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As it's been 30 years this week since this strip appeared I thought it'd be good to post an updated version of an article I wrote about it for my Blimey! blog five years ago...
One of the enjoyable things about working for Oink! comic back in the 1980s was the opportunity to do numerous one-off or short run strips as well as regular characters. Monster Mash appeared in Oink! No.13, the Halloween issue for 1986, and was a collaboration between editor Mark Rogers and myself.
Mark had originally sent me an idea for a story called The School Dinner Monster and asked if I had any ideas to add to it. I added a few bits and bobs to the plot and dialogue, and thought the title Monster Mash was catchier. I gave the name 'Pigzilla' to the giant robot pig, although Mark changed that to the much more inspired Pigswilla.
As Oink! was printed on quality paper (as opposed to the newsprint of its companion comics Buster, Whizzer & Chips etc) I knew we could be a bit more adventurous with the rendering of the artwork so I thought a grey wash would give it more depth. I was really pleased with how the strip turned out and it remains one of my favourite pieces 30 years later. The artwork is a bit rough in places but I'm still happy with it.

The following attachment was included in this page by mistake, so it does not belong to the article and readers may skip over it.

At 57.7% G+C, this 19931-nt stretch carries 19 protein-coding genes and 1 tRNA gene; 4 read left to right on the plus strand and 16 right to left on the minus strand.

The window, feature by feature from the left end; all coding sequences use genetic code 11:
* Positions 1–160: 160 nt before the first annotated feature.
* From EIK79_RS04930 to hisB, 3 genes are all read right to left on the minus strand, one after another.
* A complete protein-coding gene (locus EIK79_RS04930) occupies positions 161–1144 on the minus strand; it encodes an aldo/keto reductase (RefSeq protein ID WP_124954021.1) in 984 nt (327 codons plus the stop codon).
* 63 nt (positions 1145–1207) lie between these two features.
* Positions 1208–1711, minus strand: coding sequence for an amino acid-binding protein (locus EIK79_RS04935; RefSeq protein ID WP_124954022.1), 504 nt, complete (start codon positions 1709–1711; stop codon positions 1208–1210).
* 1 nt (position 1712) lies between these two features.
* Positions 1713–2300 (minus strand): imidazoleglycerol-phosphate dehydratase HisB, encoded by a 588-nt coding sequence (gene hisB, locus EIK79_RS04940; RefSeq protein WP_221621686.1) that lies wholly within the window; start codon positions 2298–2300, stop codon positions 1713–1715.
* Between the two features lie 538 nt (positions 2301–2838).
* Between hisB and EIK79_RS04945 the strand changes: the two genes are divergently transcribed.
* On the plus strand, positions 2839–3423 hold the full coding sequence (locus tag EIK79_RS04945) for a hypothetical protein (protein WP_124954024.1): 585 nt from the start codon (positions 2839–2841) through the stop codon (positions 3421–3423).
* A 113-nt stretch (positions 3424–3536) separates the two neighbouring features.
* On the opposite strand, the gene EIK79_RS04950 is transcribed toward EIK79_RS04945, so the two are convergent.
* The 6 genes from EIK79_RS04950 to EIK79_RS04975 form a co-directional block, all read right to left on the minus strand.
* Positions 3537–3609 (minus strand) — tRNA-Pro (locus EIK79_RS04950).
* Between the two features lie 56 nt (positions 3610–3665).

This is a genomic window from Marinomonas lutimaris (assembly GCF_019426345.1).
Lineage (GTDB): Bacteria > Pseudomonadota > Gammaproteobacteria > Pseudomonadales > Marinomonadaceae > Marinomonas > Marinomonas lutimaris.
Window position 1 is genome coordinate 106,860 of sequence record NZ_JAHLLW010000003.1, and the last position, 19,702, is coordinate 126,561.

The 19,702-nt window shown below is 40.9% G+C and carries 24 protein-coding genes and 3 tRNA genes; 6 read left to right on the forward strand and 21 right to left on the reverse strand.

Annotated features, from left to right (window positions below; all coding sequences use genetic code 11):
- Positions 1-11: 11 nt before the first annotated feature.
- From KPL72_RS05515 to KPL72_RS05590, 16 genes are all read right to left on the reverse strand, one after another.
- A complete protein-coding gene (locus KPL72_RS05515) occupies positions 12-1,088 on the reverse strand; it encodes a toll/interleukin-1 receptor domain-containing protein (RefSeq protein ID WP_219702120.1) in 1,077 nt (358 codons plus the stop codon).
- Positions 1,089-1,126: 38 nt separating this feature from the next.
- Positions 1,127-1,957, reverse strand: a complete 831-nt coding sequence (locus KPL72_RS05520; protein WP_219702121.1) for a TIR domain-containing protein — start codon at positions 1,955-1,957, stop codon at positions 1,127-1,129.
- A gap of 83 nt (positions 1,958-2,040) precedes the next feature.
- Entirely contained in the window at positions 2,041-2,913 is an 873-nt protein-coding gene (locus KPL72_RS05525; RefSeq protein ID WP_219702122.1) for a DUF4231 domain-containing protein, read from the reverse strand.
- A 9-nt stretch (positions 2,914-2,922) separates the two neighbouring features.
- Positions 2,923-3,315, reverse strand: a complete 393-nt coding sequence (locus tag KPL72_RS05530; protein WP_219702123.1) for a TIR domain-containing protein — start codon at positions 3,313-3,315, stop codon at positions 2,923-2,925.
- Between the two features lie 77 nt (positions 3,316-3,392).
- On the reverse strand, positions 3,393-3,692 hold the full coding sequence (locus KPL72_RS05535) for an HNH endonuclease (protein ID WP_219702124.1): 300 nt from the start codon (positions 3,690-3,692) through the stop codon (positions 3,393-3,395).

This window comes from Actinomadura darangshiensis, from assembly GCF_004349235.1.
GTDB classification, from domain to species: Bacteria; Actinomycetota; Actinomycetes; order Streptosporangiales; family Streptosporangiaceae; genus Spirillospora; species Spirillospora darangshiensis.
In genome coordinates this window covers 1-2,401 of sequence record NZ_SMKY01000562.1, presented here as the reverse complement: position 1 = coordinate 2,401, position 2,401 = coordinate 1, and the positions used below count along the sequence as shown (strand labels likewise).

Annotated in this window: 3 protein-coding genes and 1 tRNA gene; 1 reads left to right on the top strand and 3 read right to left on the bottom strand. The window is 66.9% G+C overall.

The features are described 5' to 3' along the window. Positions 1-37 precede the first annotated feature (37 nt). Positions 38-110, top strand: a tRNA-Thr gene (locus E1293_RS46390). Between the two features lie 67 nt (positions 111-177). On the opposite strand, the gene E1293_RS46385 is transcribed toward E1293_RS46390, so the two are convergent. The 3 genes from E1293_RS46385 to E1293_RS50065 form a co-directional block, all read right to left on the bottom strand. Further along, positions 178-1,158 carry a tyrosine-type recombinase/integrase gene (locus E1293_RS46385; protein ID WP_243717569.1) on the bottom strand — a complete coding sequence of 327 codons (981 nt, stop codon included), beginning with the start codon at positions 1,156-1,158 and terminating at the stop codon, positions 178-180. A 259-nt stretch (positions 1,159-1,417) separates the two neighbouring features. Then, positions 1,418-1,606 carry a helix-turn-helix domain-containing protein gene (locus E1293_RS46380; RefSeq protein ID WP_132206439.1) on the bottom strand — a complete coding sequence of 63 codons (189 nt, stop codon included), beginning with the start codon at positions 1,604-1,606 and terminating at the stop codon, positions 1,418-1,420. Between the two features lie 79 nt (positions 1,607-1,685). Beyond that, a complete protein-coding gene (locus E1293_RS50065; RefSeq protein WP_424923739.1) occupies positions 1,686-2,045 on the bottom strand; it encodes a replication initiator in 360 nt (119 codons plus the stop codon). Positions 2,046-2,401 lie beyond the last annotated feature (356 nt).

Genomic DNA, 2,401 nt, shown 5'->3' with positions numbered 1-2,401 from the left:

I felt that with Monster Mash and some of the other material that myself and other contributors did for Oink! that we were stepping outside the usual conventions of British humour comics and moving away from the standard schoolkid-with-gimmick that had dominated IPC's comics since 1969. And we were all having great fun doing it. This comedy-adventure, comic horror stuff was what comics should have been doing more of in my opinion.
As it turned out, perhaps most readers still preferred the more traditional schoolkid strips, and Oink! folded after just two and a half years. Then again, Whizzer and Chips folded a few years later, and that was the most traditional "safe" comic in IPC's stable. Perhaps it was just a sign that readers were being distracted by video games?
What's heartening is that, three decades later, the kids who grew up reading Oink! still remember it with so much affection. I meet many of those readers (now in their 30s and 40s) at conventions and online and they still speak of the comic with enthusiasm. (One such fan, Phil Boyce, even set up The Oink! Blog and did stirling work in reviewing every issue:
The comic really made an impact with readers and I'm proud to have been associated with every issue.
Pigswilla returned for a few more complete stories during the run of Oink! and I'll show them here at some point in the future.